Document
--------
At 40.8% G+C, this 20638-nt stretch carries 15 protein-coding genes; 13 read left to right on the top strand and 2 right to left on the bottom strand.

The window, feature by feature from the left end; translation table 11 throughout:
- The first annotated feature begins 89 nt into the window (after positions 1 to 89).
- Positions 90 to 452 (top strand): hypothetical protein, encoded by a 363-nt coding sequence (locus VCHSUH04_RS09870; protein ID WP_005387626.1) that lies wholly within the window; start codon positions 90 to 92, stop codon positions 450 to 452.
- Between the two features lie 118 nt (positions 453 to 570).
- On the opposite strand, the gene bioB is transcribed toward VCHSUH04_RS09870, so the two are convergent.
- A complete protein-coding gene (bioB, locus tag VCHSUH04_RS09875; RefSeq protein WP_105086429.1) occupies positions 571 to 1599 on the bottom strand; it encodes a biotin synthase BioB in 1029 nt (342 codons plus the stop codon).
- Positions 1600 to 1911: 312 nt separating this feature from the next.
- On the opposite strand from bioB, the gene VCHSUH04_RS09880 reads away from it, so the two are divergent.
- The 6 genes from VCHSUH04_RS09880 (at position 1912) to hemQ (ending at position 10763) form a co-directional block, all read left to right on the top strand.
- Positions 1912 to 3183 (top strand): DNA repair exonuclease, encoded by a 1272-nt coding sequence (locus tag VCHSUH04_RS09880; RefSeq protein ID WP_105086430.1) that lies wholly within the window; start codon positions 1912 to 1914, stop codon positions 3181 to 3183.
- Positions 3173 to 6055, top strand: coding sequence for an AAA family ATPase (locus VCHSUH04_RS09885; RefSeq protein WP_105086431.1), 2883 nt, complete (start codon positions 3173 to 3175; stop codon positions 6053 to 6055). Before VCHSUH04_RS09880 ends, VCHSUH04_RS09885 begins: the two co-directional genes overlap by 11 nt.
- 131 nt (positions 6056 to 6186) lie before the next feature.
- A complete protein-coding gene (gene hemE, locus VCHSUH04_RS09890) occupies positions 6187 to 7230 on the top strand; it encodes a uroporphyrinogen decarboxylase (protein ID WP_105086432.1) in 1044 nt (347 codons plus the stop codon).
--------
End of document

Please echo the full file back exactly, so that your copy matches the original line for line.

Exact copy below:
At 40.8% G+C, this 20638-nt stretch carries 15 protein-coding genes; 13 read left to right on the top strand and 2 right to left on the bottom strand.

The window, feature by feature from the left end; translation table 11 throughout:
- The first annotated feature begins 89 nt into the window (after positions 1 to 89).
- Positions 90 to 452 (top strand): hypothetical protein, encoded by a 363-nt coding sequence (locus VCHSUH04_RS09870; protein ID WP_005387626.1) that lies wholly within the window; start codon positions 90 to 92, stop codon positions 450 to 452.
- Between the two features lie 118 nt (positions 453 to 570).
- On the opposite strand, the gene bioB is transcribed toward VCHSUH04_RS09870, so the two are convergent.
- A complete protein-coding gene (bioB, locus tag VCHSUH04_RS09875; RefSeq protein WP_105086429.1) occupies positions 571 to 1599 on the bottom strand; it encodes a biotin synthase BioB in 1029 nt (342 codons plus the stop codon).
- Positions 1600 to 1911: 312 nt separating this feature from the next.
- On the opposite strand from bioB, the gene VCHSUH04_RS09880 reads away from it, so the two are divergent.
- The 6 genes from VCHSUH04_RS09880 (at position 1912) to hemQ (ending at position 10763) form a co-directional block, all read left to right on the top strand.
- Positions 1912 to 3183 (top strand): DNA repair exonuclease, encoded by a 1272-nt coding sequence (locus tag VCHSUH04_RS09880; RefSeq protein ID WP_105086430.1) that lies wholly within the window; start codon positions 1912 to 1914, stop codon positions 3181 to 3183.
- Positions 3173 to 6055, top strand: coding sequence for an AAA family ATPase (locus VCHSUH04_RS09885; RefSeq protein WP_105086431.1), 2883 nt, complete (start codon positions 3173 to 3175; stop codon positions 6053 to 6055). Before VCHSUH04_RS09880 ends, VCHSUH04_RS09885 begins: the two co-directional genes overlap by 11 nt.
- 131 nt (positions 6056 to 6186) lie before the next feature.
- A complete protein-coding gene (gene hemE, locus VCHSUH04_RS09890) occupies positions 6187 to 7230 on the top strand; it encodes a uroporphyrinogen decarboxylase (protein ID WP_105086432.1) in 1044 nt (347 codons plus the stop codon).